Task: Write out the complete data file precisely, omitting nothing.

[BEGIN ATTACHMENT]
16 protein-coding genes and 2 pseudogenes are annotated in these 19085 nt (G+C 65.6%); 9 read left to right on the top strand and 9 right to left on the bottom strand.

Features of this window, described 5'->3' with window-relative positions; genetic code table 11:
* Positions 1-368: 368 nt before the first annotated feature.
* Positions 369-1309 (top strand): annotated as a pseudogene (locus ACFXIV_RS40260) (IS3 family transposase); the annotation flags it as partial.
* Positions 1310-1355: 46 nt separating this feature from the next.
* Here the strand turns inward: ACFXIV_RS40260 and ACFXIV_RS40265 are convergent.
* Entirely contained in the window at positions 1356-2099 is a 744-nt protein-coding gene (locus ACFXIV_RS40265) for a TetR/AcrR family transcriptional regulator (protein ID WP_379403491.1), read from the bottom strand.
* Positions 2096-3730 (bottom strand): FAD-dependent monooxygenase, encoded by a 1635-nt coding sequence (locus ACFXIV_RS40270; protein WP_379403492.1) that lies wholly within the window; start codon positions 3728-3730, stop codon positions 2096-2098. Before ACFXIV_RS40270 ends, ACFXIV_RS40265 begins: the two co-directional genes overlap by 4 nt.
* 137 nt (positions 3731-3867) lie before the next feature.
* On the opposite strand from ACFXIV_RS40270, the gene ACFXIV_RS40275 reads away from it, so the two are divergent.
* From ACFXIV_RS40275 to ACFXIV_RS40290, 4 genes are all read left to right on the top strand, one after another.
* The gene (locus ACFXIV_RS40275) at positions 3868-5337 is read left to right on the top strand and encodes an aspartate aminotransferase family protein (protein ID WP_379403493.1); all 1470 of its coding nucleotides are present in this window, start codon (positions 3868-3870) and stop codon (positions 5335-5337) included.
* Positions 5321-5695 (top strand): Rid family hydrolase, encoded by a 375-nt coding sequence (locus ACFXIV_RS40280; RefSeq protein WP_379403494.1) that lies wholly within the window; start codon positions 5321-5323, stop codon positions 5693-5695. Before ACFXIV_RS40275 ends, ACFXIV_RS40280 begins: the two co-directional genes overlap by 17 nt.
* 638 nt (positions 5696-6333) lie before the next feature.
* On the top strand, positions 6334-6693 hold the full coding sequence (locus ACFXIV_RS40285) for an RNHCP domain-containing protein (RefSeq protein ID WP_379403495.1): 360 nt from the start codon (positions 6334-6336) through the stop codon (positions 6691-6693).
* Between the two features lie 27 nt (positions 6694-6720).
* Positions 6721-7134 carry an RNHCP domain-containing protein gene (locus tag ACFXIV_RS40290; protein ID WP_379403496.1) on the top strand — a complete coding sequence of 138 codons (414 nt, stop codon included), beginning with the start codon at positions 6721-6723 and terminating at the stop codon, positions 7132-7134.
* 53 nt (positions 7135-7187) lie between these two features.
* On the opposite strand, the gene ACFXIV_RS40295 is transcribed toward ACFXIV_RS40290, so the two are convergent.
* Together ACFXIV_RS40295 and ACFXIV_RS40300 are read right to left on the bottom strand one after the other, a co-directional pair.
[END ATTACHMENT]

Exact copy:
16 protein-coding genes and 2 pseudogenes are annotated in these 19085 nt (G+C 65.6%); 9 read left to right on the top strand and 9 right to left on the bottom strand.

Features of this window, described 5'->3' with window-relative positions; genetic code table 11:
* Positions 1-368: 368 nt before the first annotated feature.
* Positions 369-1309 (top strand): annotated as a pseudogene (locus ACFXIV_RS40260) (IS3 family transposase); the annotation flags it as partial.
* Positions 1310-1355: 46 nt separating this feature from the next.
* Here the strand turns inward: ACFXIV_RS40260 and ACFXIV_RS40265 are convergent.
* Entirely contained in the window at positions 1356-2099 is a 744-nt protein-coding gene (locus ACFXIV_RS40265) for a TetR/AcrR family transcriptional regulator (protein ID WP_379403491.1), read from the bottom strand.
* Positions 2096-3730 (bottom strand): FAD-dependent monooxygenase, encoded by a 1635-nt coding sequence (locus ACFXIV_RS40270; protein WP_379403492.1) that lies wholly within the window; start codon positions 3728-3730, stop codon positions 2096-2098. Before ACFXIV_RS40270 ends, ACFXIV_RS40265 begins: the two co-directional genes overlap by 4 nt.
* 137 nt (positions 3731-3867) lie before the next feature.
* On the opposite strand from ACFXIV_RS40270, the gene ACFXIV_RS40275 reads away from it, so the two are divergent.
* From ACFXIV_RS40275 to ACFXIV_RS40290, 4 genes are all read left to right on the top strand, one after another.
* The gene (locus ACFXIV_RS40275) at positions 3868-5337 is read left to right on the top strand and encodes an aspartate aminotransferase family protein (protein ID WP_379403493.1); all 1470 of its coding nucleotides are present in this window, start codon (positions 3868-3870) and stop codon (positions 5335-5337) included.
* Positions 5321-5695 (top strand): Rid family hydrolase, encoded by a 375-nt coding sequence (locus ACFXIV_RS40280; RefSeq protein WP_379403494.1) that lies wholly within the window; start codon positions 5321-5323, stop codon positions 5693-5695. Before ACFXIV_RS40275 ends, ACFXIV_RS40280 begins: the two co-directional genes overlap by 17 nt.
* 638 nt (positions 5696-6333) lie before the next feature.
* On the top strand, positions 6334-6693 hold the full coding sequence (locus ACFXIV_RS40285) for an RNHCP domain-containing protein (RefSeq protein ID WP_379403495.1): 360 nt from the start codon (positions 6334-6336) through the stop codon (positions 6691-6693).
* Between the two features lie 27 nt (positions 6694-6720).
* Positions 6721-7134 carry an RNHCP domain-containing protein gene (locus tag ACFXIV_RS40290; protein ID WP_379403496.1) on the top strand — a complete coding sequence of 138 codons (414 nt, stop codon included), beginning with the start codon at positions 6721-6723 and terminating at the stop codon, positions 7132-7134.
* 53 nt (positions 7135-7187) lie between these two features.
* On the opposite strand, the gene ACFXIV_RS40295 is transcribed toward ACFXIV_RS40290, so the two are convergent.
* Together ACFXIV_RS40295 and ACFXIV_RS40300 are read right to left on the bottom strand one after the other, a co-directional pair.